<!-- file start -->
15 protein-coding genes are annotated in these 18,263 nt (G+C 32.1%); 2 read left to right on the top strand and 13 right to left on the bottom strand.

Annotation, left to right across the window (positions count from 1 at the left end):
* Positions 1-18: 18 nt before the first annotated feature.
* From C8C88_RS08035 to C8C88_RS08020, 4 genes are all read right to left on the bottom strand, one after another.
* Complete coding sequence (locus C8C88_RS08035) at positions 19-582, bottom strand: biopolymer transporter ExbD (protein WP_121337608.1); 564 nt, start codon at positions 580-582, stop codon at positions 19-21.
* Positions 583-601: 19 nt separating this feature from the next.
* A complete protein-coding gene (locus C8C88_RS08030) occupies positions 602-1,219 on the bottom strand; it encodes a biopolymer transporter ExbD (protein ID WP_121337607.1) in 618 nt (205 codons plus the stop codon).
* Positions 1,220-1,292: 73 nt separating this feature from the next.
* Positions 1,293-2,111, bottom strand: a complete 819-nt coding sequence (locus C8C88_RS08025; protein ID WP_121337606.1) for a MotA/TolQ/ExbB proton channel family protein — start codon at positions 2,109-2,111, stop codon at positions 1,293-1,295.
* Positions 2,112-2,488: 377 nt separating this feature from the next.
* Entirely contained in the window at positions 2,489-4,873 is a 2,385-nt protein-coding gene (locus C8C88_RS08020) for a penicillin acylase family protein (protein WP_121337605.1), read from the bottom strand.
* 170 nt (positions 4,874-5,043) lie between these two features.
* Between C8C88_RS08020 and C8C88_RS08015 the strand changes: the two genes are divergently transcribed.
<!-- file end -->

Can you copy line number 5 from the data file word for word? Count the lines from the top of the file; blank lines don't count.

* Complete coding sequence (locus C8C88_RS08035) at positions 19-582, bottom strand: biopolymer transporter ExbD (protein WP_121337608.1); 564 nt, start codon at positions 580-582, stop codon at positions 19-21.